Maddin to make world sadder

By Peter Hemminger

Ignoring the fact that it’s a contradiction in terms, assume there is a book of unwritten rules. Under the arts and literature section, there would be an entry explaining the difference between reality on a stage and reality in film. On stage, grand gestures and evocative set designs create an exaggerated world, necessary to keep an audience involved. In film reality must be presented in a way that looks, well, real.

Canadian filmmaker Guy Maddin is not a fan of rules, written or otherwise. His films shun reality altogether–film grain and cracks are intentionally added, audio is edited to not quite sync with the action on screen–anything to remind the audience they are watching a narrative.

“It’s always bothered me that people feel films have an obligation to be what they call realistic,” explains Maddin. “I just like movies that scream out artifice. I am artificial, right away. All silent film is, because no one, except for I guess deaf people, can even think for a second that that’s the way life is. All films are just filmed campfire stories, and they don’t have an obligation to be real or true.”

Even when set in an actual time and place, Maddin feels no need to ground his movies in fact. Take The Saddest Music in the World, his latest and probably most accessible work. A competition to anoint the world’s saddest song is held in depression-era Winnipeg officially recognized as the indisputably saddest city on Earth. That most Canadians are too modest or simply too timid to make such a bold claim vexes Maddin.

“There’s just such a literal-mindedness about Canadians that they can’t get into the fun of history. They don’t know when to go fake. Alfred Hitchcock knows when to go fake. He’s a great artist, maybe the greatest film artist, and he knows just when to throw up that lousy rear-screen projector and go fake.”

The United States, on the other hand, has “always been better at packaging” itself. Growing up in Winnipeg, Maddin’s exposure to the rest of the world was limited to what he saw on TV and in the movies. The Americans’ penchant for creating their own mythologies struck a chord with the director and inspired him to present his own worlds in the same way.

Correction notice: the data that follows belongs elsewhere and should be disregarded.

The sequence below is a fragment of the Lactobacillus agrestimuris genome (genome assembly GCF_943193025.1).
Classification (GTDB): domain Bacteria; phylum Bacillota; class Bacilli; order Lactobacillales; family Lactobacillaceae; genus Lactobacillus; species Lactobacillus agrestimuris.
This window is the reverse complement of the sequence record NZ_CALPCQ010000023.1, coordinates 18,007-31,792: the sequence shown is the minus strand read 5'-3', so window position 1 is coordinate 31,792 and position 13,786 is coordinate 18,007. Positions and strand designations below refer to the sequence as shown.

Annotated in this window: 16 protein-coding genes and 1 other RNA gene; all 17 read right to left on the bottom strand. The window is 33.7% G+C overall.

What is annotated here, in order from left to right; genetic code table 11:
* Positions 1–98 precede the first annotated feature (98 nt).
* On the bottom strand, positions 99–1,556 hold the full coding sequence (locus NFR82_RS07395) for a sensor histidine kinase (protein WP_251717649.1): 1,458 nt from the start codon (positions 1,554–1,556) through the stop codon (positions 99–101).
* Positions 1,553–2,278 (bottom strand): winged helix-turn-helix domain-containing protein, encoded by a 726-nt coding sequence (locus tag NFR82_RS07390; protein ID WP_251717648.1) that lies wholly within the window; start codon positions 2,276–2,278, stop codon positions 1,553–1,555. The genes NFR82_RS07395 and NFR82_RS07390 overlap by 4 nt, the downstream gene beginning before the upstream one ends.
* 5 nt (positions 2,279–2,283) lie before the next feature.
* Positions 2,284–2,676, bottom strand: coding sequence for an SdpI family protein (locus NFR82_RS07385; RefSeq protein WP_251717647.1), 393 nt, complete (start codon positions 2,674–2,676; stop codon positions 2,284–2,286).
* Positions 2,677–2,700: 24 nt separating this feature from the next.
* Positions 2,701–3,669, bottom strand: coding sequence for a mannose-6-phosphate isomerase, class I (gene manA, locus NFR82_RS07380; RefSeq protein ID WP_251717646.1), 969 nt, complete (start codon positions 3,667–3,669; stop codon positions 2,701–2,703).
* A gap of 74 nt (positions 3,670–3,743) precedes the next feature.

“You look at the world through the media,” he says, “through satellite television or cable vision or movies. So not only do the fictions you’re given as a child, the conspicuous fictions seem kind of fictional, but the news events and glimpses of the world that you’ll probably never set your actual feet on, they seem fabulous as well. New York doesn’t really seem to exist. Even when you go there, finally, it seems it’s a different New York, and the fabulous New York that you grew up considering will always remain a fable.”

One of the major themes in The Saddest Music in the World is the desire of nations to gain fabled status. Everyone is sad, but each competing team hopes to prove their nation epitomizes the world’s depression. Even in misery, there is always competition.

“The game of sadness is sort of a competitive one with third world nations needing a lot of handouts from wealthier cultures,” according to Maddin. “And there’s only so much wealth to go around, so much sympathy to go around. So in the sort of competitive, adversarial nature of sadness, they feel they have to take their genuine privations and exaggerate them and pile fake ones on top just to win. It would be like putting four pan-handlers on the street corner and watching them limbo down lower and lower, each one trying to look more and more miserable, until the winner gets the most alms.”

Maddin himself is not above that game. In declaring Winnipeg the world’s saddest locale, he’s sure to attract some attention to Manitoba’s capital. It’s all a part of his emulation of American myth-building.

“I just like to challenge people to find out more,” he admits. “My entire life, Winnipegers had to go elsewhere to find things out. It’s kind of fun to see if anyone’s willing to come here and find out things for themselves.”

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